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1/18 Scale Blue Box F4U-1A Corsair Modification


JayW

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Pure awesomeness!

 

Brain fart: I wonder if you could super glue a piece of plastic rod to the dent and pull it out? Then use sanding sticks to metal finish the damaged area. Just in case you end up with dents you don't want? 

Edited by Greg W
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Just wondering over my Sunday morning coffee:  if you were to Bondo the dent, why then could you not fill in the extra seam at the same time as well?  Might be a bit risky, but also might be worth it.  The stuff is designed to stick to metal is it not?

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48 minutes ago, Oldbaldguy said:

why then could you not fill in the extra seam at the same time as well?

 

Like minds think alike.  I thought that over too.  So that middle seam is imperfect.  If you think about it, on a humped crown, a single curvature panel wants to see-saw over the hump.  That is why I could not get both ends of the original panel to conform to contour at the same time.  When I cut the panel in half, the hump was greatly reduced.  Halve the length of the panel, and the "hump factor" (height of the hump over length of the panel) reduces by much more than half, but not zero.  Draw a circular shaped hump, take a length of the arc, measure the height of the hump, then half that length, remeasure, and you'll see what I mean.   That's why I halved the panel.  What the two panels do, essentially, is see-saw on their own only to a lesser extent.  But still a "wrestling match".  When pulled down to the crown (with CA glue!) the lower matching corners of the two panels want to jam together.  So a good bit of trimming is required to eliminate that jam.   My trims are not perfect, and the seam is not perfectly flat.  I can sand it more but already there are a couple of small places where the .005 skin is completely gone.  So I have little confidence that I can make that seam go away even if I putty it over.  I suspect it just won't be as smooth as it needs to be.  So, that being the case, leaving the seam there seems the better option.  Let us all embrace the imperfections in my skinning....   Still thinking on it though.  Thanks.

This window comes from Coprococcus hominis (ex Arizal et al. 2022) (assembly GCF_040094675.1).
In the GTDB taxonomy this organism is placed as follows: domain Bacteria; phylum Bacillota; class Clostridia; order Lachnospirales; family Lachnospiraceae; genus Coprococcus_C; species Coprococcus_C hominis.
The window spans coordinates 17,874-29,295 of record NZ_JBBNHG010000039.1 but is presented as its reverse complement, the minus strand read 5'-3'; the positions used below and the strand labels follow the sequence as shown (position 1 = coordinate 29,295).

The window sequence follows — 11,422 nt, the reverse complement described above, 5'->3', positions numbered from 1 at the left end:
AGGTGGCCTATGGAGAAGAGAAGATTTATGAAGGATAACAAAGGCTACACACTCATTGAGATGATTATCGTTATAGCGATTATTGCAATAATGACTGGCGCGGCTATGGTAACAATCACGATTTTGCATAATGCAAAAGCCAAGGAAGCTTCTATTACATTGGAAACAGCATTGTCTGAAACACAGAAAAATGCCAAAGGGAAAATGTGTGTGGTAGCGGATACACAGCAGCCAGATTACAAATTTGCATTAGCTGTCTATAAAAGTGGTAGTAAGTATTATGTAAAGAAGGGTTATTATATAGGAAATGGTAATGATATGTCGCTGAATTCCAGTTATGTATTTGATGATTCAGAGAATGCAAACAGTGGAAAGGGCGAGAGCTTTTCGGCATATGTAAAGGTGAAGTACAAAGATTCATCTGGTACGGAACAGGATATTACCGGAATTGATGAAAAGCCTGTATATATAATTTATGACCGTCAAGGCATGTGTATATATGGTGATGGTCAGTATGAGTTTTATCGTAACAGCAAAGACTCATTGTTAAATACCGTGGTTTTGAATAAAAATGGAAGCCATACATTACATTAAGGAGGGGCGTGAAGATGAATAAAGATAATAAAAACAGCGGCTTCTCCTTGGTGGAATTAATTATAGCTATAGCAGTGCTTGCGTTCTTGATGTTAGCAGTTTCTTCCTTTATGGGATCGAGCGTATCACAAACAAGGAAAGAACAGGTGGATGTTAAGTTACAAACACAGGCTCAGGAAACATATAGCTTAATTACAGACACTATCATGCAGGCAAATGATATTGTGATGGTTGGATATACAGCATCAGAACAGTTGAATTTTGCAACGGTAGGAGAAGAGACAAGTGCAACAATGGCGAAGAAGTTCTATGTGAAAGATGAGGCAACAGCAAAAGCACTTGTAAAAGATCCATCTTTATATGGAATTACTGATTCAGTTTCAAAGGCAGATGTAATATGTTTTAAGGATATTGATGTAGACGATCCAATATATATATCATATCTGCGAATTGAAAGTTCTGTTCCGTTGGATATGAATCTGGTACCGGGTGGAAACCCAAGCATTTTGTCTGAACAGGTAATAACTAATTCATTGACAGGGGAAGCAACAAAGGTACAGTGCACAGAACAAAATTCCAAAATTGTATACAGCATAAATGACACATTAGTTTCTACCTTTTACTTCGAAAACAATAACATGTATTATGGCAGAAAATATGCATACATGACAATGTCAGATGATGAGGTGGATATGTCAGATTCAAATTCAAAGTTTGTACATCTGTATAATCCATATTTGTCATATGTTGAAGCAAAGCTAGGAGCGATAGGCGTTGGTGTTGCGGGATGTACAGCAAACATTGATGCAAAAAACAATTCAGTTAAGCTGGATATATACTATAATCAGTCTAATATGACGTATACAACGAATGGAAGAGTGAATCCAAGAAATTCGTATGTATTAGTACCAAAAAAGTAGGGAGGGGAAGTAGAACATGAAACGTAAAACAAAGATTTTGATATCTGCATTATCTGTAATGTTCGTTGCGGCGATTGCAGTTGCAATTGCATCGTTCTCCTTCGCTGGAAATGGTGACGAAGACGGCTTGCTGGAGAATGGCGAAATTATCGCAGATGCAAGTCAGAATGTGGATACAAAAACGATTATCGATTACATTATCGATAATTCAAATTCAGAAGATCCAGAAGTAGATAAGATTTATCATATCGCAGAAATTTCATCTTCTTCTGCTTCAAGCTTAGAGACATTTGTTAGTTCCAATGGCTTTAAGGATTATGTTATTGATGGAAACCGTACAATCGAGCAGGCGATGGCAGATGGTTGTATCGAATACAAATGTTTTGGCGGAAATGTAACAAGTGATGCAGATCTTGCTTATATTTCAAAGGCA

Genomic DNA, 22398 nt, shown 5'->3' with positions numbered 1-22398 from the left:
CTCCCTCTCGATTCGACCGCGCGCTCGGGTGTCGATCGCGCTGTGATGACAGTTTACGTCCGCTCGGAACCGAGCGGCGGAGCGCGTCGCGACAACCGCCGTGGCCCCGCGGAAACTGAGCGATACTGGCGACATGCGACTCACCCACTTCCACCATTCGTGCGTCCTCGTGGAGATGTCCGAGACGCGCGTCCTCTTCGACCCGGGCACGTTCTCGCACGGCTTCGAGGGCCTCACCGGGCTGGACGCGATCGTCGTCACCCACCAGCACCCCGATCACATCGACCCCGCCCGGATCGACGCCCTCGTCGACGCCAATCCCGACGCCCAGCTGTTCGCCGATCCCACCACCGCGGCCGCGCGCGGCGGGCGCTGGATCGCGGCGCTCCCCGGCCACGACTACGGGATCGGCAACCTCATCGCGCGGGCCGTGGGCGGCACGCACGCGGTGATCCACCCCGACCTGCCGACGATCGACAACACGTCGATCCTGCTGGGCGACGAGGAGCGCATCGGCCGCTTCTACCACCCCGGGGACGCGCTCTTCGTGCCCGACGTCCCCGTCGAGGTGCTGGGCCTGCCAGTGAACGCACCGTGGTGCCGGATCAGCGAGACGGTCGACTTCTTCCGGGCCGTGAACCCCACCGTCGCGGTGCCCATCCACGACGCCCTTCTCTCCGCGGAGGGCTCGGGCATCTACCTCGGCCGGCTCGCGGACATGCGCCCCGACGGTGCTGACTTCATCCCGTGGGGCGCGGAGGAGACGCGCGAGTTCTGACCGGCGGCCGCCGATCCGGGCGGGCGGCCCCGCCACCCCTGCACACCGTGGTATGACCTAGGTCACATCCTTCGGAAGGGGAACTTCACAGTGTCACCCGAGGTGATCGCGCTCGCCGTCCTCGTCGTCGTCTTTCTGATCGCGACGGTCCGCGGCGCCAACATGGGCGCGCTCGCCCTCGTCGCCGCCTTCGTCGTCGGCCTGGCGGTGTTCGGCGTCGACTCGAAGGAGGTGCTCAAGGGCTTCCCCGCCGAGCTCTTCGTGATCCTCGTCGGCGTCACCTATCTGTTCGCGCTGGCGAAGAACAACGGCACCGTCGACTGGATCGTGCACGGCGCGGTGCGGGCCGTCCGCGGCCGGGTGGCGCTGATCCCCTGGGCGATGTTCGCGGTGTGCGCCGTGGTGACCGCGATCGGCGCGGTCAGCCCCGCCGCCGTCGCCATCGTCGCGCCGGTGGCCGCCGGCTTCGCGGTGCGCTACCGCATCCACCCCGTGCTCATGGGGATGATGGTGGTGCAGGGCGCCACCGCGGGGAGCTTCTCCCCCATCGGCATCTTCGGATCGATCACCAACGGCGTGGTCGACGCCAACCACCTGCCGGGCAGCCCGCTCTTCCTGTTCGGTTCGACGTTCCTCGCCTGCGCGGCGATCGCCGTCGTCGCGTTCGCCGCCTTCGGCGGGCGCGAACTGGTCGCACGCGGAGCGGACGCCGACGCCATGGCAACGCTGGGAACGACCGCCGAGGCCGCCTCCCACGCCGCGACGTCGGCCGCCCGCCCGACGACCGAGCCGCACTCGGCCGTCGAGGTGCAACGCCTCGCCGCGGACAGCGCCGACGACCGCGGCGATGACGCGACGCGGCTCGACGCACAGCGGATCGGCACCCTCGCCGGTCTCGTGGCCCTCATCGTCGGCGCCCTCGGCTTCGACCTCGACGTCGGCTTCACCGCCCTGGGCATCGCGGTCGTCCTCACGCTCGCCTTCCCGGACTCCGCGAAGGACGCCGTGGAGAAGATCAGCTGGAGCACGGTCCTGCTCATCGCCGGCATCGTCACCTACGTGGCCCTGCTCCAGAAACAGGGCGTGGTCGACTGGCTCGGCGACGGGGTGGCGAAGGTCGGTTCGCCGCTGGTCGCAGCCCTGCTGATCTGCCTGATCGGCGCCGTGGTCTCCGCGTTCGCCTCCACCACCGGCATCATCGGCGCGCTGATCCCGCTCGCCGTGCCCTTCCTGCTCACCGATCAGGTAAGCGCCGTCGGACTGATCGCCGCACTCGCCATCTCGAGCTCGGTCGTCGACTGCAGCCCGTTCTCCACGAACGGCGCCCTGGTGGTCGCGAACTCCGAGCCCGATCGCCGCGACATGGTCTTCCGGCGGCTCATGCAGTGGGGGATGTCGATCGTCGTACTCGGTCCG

Edited by JayW
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amazing stuff - that tail area is a real challenge and you have really pulled it off

 

I wouldn't worry too much about the panel split, maybe fill it, maybe not - under a coat of paint it will disappear I am sure - until you educated this forum, I would say there were about 12 people in the world who knew there wasnt a panel line there anyway :)

 

Peter

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6 minutes ago, airscale said:

amazing stuff - that tail area is a real challenge and you have really pulled it off

 

I wouldn't worry too much about the panel split, maybe fill it, maybe not - under a coat of paint it will disappear I am sure - until you educated this forum, I would say there were about 12 people in the world who knew there wasnt a panel line there anyway :)

 

Peter

And probably fewer who knew the Corsair is a bit humpbacked.  I, for one, would have sworn the spine from the cockpit back was ruler straight.